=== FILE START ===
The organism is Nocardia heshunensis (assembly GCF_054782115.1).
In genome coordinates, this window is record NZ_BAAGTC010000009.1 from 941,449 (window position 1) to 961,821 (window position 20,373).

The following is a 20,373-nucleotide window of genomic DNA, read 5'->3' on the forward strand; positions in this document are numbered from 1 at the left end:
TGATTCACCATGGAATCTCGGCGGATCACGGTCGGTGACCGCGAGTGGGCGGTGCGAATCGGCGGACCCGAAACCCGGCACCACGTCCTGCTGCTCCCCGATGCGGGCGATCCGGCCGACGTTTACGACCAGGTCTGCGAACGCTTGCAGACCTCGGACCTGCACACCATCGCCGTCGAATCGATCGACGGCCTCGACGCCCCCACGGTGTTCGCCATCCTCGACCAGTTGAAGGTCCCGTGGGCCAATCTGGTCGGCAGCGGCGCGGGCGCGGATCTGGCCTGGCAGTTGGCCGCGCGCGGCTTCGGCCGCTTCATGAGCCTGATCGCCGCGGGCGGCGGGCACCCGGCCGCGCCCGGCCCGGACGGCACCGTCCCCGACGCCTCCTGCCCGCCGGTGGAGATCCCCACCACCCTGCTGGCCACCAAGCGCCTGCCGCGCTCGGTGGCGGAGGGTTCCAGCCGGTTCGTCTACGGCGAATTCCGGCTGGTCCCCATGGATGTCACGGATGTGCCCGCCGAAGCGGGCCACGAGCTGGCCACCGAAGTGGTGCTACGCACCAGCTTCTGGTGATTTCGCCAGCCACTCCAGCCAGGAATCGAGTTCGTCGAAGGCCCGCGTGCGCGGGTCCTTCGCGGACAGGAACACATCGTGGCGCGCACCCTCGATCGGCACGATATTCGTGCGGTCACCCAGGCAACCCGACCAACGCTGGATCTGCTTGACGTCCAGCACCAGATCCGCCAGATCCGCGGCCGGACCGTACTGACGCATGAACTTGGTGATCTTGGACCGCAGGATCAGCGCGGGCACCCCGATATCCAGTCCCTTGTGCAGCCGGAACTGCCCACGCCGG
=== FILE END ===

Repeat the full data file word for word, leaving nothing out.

The organism is Nocardia heshunensis (assembly GCF_054782115.1).
In genome coordinates, this window is record NZ_BAAGTC010000009.1 from 941,449 (window position 1) to 961,821 (window position 20,373).

The following is a 20,373-nucleotide window of genomic DNA, read 5'->3' on the forward strand; positions in this document are numbered from 1 at the left end:
TGATTCACCATGGAATCTCGGCGGATCACGGTCGGTGACCGCGAGTGGGCGGTGCGAATCGGCGGACCCGAAACCCGGCACCACGTCCTGCTGCTCCCCGATGCGGGCGATCCGGCCGACGTTTACGACCAGGTCTGCGAACGCTTGCAGACCTCGGACCTGCACACCATCGCCGTCGAATCGATCGACGGCCTCGACGCCCCCACGGTGTTCGCCATCCTCGACCAGTTGAAGGTCCCGTGGGCCAATCTGGTCGGCAGCGGCGCGGGCGCGGATCTGGCCTGGCAGTTGGCCGCGCGCGGCTTCGGCCGCTTCATGAGCCTGATCGCCGCGGGCGGCGGGCACCCGGCCGCGCCCGGCCCGGACGGCACCGTCCCCGACGCCTCCTGCCCGCCGGTGGAGATCCCCACCACCCTGCTGGCCACCAAGCGCCTGCCGCGCTCGGTGGCGGAGGGTTCCAGCCGGTTCGTCTACGGCGAATTCCGGCTGGTCCCCATGGATGTCACGGATGTGCCCGCCGAAGCGGGCCACGAGCTGGCCACCGAAGTGGTGCTACGCACCAGCTTCTGGTGATTTCGCCAGCCACTCCAGCCAGGAATCGAGTTCGTCGAAGGCCCGCGTGCGCGGGTCCTTCGCGGACAGGAACACATCGTGGCGCGCACCCTCGATCGGCACGATATTCGTGCGGTCACCCAGGCAACCCGACCAACGCTGGATCTGCTTGACGTCCAGCACCAGATCCGCCAGATCCGCGGCCGGACCGTACTGACGCATGAACTTGGTGATCTTGGACCGCAGGATCAGCGCGGGCACCCCGATATCCAGTCCCTTGTGCAGCCGGAACTGCCCACGCCGG